Anna, Elizabeth, Hillary & Monica (No, Not That One)
Tuesday, March 27, 2007; 7:40 AM
Anna Nicole was back in the news yesterday with the official finding that she died from an accidental overdose, and you could almost hear the groaning from television producers that there wasn't a more controversial outcome.
The press conference by the thick-accented medical examiner -- who almost seemed from central casting -- could not be covered by the cable networks, of course, without a cascade of split-screen pictures of the onetime stripper shaking her booty for the cameras. If you banned that footage, I believe the coverage would drop by 80 percent.
Anyway, that enables me to move right along to the Elizabeth Edwards saga, which actually matters and has generated more interest among ordinary folks than anything else that has happened in this presidential campaign. Who among us hasn't been touched by cancer in some form? Who hasn't grappled with the struggle between professional demands and family responsibilities? Even people who have little interest in politics are buzzing about this.
Time's Jay Carney, who has said he could not, as the father of young children, do what the Edwardses are doing, stays on the case:
"John and Elizabeth Edwards did very well on 60 Minutes. Katie Couric asked all the tough questions. . . . John was particularly strong, and right, when he said of those who disagree with or aren't sure about their decision to stay in the race: 'All of those judgments and questions are entirely legitimate.' Equally impressive was his answer to the (wrongheaded) accusation that he and Elizabeth were exploiting her cancer for political gain: 'Do not vote for me because Elizabeth has cancer. . . . This election is too important. . . . Do not vote for us because you feel some sympathy or compassion for us.'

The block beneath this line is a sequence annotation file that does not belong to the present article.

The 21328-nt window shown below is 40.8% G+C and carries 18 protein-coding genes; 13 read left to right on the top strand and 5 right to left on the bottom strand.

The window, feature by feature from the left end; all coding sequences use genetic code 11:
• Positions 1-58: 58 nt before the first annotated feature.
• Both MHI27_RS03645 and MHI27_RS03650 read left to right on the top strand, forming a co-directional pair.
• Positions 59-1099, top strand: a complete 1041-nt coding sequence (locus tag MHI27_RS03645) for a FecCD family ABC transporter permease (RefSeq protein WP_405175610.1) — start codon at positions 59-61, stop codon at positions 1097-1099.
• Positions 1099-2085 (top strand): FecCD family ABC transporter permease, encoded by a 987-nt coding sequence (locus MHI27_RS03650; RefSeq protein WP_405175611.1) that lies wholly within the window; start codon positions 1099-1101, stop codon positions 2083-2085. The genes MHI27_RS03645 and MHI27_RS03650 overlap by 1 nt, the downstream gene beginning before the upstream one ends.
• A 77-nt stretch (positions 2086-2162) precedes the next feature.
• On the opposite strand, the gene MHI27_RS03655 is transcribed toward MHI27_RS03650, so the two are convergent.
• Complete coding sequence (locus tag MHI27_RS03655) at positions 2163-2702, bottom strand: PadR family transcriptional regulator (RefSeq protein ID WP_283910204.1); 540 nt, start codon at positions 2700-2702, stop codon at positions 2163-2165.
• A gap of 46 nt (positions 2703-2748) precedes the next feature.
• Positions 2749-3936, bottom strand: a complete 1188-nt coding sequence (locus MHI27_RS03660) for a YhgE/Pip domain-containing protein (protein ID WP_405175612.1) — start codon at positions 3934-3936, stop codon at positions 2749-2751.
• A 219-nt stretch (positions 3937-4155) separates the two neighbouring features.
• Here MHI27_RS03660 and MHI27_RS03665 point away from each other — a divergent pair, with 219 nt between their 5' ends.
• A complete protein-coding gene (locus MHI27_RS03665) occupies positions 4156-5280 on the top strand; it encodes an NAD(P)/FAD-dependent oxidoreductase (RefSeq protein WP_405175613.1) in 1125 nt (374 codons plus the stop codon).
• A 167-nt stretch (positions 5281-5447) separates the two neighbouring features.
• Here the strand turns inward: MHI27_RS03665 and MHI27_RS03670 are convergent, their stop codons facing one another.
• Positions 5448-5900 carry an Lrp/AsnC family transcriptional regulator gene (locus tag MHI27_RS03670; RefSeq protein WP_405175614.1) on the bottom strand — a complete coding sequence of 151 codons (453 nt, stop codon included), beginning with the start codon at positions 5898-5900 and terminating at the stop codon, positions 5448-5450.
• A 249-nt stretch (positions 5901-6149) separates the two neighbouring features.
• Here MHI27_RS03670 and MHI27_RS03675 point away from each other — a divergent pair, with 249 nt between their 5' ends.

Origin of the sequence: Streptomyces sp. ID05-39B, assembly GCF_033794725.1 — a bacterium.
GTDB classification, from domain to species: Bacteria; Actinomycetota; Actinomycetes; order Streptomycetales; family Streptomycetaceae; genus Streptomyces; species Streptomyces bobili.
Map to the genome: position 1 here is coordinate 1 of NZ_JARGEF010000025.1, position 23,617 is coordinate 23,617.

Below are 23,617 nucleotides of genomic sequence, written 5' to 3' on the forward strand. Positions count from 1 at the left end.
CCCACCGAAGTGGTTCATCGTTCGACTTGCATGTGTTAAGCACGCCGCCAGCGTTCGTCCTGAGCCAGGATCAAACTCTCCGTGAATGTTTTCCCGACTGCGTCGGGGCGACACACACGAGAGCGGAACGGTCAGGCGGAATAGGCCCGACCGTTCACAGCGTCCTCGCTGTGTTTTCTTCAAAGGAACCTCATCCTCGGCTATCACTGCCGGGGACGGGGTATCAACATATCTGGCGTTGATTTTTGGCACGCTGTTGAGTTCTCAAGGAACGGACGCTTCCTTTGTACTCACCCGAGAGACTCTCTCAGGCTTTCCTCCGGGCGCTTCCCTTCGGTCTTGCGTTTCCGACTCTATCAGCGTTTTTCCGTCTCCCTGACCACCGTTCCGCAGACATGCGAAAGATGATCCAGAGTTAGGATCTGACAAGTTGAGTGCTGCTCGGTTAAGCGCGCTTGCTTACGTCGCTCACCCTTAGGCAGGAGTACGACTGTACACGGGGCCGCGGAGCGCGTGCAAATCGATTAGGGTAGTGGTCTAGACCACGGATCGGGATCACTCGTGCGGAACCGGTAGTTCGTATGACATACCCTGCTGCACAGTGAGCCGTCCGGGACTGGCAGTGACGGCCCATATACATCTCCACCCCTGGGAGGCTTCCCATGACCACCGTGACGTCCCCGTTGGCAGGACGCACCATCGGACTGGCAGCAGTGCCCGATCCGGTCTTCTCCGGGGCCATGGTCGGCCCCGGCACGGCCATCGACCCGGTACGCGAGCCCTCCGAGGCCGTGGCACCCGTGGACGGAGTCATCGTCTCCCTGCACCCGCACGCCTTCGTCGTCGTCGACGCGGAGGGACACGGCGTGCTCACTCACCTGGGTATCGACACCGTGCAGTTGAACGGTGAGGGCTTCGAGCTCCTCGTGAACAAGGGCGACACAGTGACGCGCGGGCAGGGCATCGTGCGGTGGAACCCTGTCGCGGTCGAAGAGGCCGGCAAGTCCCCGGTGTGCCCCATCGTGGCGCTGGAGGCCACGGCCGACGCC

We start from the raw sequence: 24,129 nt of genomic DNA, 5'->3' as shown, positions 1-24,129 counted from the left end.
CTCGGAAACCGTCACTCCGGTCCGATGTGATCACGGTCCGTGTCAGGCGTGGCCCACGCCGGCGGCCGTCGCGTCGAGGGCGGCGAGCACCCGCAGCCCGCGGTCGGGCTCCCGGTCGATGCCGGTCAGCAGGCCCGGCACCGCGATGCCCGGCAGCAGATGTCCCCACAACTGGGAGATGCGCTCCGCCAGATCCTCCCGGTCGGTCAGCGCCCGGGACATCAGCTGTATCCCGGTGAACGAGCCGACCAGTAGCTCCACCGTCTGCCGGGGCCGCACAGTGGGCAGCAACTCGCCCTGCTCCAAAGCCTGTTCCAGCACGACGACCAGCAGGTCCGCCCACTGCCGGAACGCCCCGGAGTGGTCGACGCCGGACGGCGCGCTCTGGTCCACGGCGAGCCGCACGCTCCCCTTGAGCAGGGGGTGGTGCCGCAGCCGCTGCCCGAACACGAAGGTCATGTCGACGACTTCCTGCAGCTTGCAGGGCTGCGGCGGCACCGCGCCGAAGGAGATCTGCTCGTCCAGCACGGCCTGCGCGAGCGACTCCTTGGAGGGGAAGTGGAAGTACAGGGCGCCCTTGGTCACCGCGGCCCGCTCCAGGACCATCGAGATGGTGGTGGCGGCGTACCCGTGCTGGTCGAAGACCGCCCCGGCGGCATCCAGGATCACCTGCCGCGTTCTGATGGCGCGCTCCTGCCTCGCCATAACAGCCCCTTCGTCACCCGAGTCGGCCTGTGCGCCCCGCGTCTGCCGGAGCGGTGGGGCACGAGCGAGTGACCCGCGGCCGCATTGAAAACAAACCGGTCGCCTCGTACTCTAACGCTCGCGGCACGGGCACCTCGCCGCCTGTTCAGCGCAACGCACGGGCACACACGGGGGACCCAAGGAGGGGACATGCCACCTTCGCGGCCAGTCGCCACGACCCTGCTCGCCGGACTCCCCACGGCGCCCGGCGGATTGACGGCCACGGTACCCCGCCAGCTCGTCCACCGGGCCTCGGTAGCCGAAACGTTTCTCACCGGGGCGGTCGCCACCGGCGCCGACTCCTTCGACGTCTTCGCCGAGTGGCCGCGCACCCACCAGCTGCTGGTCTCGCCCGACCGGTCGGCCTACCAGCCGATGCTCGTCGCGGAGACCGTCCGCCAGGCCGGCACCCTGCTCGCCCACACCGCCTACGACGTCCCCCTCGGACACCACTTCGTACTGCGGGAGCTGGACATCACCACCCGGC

"Elizabeth made a powerful point when she explained why she believed the campaign should go on. 'Either you push forward with the things you were doing yesterday,' she said, 'or you start dying.' . . .
"I am no doubt inviting more criticism for having the gall to feel uncomfortable with the Edwards' decision, and for suggesting that other Americans might also feel that way. It must be obvious by now that others do, in fact, have similar doubts -- especially about the issue of whether a father of two young children whose wife may be seriously ill, and may even die, might be too distracted to be effective as president. Those doubts are natural and legitimate, as John Edwards acknowledged. It's certainly not partisan, and it has nothing to do with being part of the MSM."
Ann Althouse, on the other hand, didn't like the way the interview was conducted:
"Couric asks Edwards a tough question about cancer. And then another and another and another. Oh, why not fill the entire space you have to fill with the only question you've got? Surely, the fact that it's an insensitive and awkward question won't make it any worse than all those other times you've repeated the question. A reporter's got to get to the truth, you know. And really, aren't you a power-mad lout, Mr. Edwards?"
Hogan's Alley defends the candidate's wife:
"The determination to continue with her and her family's life at full bore is the sanest and healthiest thing Elizabeth Edwards could do in the face of a cancer diagnosis that is not promising of a long life. It is highly unlikely that I would ever vote for her husband, but I admire enormously the couple's intent to live the life they have chosen for whatever time remains to them. It must be said that each of us must make our own adaptations to such terrible news. No one is entitled to criticize anyone's response, even if they choose to withdraw into the cocoon of family and friends. . . .
"Which brings us to the way this story is being covered on the TV networks. Each iteration of the story on the major networks and the cable news channels includes the statement that the Edwards are being criticized for their decision. Where are these critics? Where are their quoted criticisms? They are never provided."